Next Generation NCLEX® Scoring Guide and Pass Rate Data
What are the Pass/Fail Rules?
The CAT algorithm determines whether you pass or fail based on one of the following three rules: the 95% Confidence Interval Rule, Maximum-Length Exam Rule, or the Run-out-of-time (ROOT) Rule. These are sometimes also referred to as the exam “stopping rules” that indicate when the exam will end.
- 95% Confidence Interval - The exam ends when the computer is 95% certain that the candidate's ability is clearly above (pass) or below (fail) the passing standard.
- Maximum-Length Exam - If a candidate receives the maximum number of questions and the candidate's ability is close to the passing standard, the computer will determine whether the candidate receives a pass or fail score.
- Run-Out-of-Time - If time runs out and a candidate has not answered the minimum number of questions, they will fail. If the candidate has answered the minimum number of questions, the computer will determine a pass or fail based on existing responses.
The NCLEX will deliver a minimum of 85 questions or a maximum of 150 questions to each candidate. However, because 15 questions will be unscored pretest or pilot questions for use on future exams, the number of scored questions ranges from 70-135. All examinees have up to five hours to complete the NCLEX. The number of questions you receive depends on when the computer determines with 95% certainty that your ability level is clearly above or below the passing standard.
What is the Passing Standard?
Every three years, the NCSBN convenes a panel of nurses to reevaluate the passing standards for the NCLEX-PN and NCLEX-RN. The NCSBN Board of Directors considers their recommendation to help set the passing standards for the NCLEX-PN and NCLEX-RN that reflect current competencies required to practice as an entry-level nurse. The 2023 passing standard for the NCLEX-RN is 0.00 logits and -0.18 logits for the NCLEX-PN.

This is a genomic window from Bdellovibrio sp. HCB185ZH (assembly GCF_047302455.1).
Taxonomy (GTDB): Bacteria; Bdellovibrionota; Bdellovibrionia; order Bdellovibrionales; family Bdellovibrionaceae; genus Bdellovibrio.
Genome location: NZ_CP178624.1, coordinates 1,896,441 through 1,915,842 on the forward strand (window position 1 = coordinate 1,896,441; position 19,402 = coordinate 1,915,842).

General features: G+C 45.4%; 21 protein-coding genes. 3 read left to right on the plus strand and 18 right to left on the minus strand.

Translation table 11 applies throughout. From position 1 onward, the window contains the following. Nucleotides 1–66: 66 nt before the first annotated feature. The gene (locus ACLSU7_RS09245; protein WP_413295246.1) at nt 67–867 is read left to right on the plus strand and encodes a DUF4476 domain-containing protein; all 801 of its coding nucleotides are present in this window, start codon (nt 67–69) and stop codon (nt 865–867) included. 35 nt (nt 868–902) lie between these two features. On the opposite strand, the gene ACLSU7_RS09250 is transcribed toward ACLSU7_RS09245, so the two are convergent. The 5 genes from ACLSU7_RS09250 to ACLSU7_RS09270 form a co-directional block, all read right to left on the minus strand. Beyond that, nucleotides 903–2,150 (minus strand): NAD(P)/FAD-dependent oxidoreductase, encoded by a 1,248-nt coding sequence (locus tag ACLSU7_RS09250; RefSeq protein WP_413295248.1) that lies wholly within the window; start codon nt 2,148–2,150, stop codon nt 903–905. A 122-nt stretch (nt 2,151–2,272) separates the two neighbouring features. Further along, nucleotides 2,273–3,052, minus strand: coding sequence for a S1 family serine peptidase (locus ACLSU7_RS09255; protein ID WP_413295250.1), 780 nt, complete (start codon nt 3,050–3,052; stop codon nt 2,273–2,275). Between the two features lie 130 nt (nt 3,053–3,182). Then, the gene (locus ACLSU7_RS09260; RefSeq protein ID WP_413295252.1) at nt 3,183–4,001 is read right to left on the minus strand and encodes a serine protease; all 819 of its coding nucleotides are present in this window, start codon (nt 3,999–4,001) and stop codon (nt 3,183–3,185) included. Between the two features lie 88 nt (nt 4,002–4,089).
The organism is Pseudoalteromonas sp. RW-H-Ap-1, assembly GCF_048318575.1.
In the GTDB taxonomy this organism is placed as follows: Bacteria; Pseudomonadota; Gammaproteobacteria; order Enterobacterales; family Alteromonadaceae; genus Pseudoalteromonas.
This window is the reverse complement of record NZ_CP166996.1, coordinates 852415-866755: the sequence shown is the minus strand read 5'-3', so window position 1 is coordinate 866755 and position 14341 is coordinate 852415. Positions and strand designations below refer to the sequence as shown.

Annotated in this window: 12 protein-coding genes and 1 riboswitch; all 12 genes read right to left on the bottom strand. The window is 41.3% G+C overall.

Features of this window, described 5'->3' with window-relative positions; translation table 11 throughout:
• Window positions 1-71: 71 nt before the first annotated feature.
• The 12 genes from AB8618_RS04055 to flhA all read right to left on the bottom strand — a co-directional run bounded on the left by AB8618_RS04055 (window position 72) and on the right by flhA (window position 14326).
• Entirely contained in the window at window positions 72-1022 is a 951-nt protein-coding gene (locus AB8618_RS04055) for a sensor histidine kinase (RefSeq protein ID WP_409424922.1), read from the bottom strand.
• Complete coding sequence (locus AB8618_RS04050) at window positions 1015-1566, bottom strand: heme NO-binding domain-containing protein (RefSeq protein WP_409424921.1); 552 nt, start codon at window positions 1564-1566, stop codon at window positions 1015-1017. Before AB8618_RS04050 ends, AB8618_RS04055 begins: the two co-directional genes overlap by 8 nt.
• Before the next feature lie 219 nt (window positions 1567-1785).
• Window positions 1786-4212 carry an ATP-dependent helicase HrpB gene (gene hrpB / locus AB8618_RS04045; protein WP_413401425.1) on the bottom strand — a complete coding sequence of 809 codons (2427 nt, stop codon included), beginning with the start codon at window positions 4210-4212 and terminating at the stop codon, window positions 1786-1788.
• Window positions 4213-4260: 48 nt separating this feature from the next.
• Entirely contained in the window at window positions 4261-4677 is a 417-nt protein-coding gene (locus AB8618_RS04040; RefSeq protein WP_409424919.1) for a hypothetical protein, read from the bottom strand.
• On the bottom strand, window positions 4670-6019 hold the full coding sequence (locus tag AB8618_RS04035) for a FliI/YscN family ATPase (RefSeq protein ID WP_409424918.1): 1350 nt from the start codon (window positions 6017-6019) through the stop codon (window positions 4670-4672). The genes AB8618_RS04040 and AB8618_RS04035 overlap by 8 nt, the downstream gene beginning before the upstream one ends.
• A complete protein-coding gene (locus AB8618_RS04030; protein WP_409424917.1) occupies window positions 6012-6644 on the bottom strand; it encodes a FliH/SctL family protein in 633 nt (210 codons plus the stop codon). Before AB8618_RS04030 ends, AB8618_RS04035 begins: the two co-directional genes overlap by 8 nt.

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Which scoring rule applies to each NGN question type?
How Long Does It Take to Get NCLEX Results?
Nursing Regulatory Bodies (NRBs) take about six weeks from an exam date to send NCLEX results. Although the computer scores your exam in real time, results are not released at the test center, and staff cannot access them. Instead, your exam record is transmitted to Pearson VUE, where it's graded a second time. If you haven't received your results within six weeks, contact your NRB (do not contact Pearson VUE or the test center).
What is a candidate performance report?
If you fail the NCLEX, you'll receive a Candidate Performance Report (CPR). This two-page report includes the number of questions answered and information on performance within each of the eight NCLEX content areas. Performance is rated as Below the Passing Standard, Near the Passing Standard, or Above the Passing Standard.
The CPR also includes the weight of each content area and descriptions of their related topics. Use this information in preparation for your retest. Prioritize the content sub-needs where you performed Below the Passing Standard, then Near the Passing Standard, but also continue to review areas where you scored Above the Passing Standard so you don't forget anything on your next exam.
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How many times can I retake the NCLEX?
What happens if a candidate fails 3 times on the NCLEX exam?
2023 Pass Rates for NCLEX-RN and NCLEX-PN
The charts below indicate pass rates divided among first-time takers/repeaters and US-educated/international students. You'll notice that pass rates among repeat takers are markedly lower than first-time takers. This phenomenon can likely be attributed to students failing the NCLEX due to a poor study plan or low-quality resources, then taking the exam again without making changes.
Fortunately, UWorld Nursing offers a learning system based on exam-level content that simulates the NCLEX in format and quality. We believe that if you treat practice like it’s the real exam, then the real thing should be as easy as practice.
Here is the summary of the number of candidates taking the NCLEX examination and percent passing by type of candidate.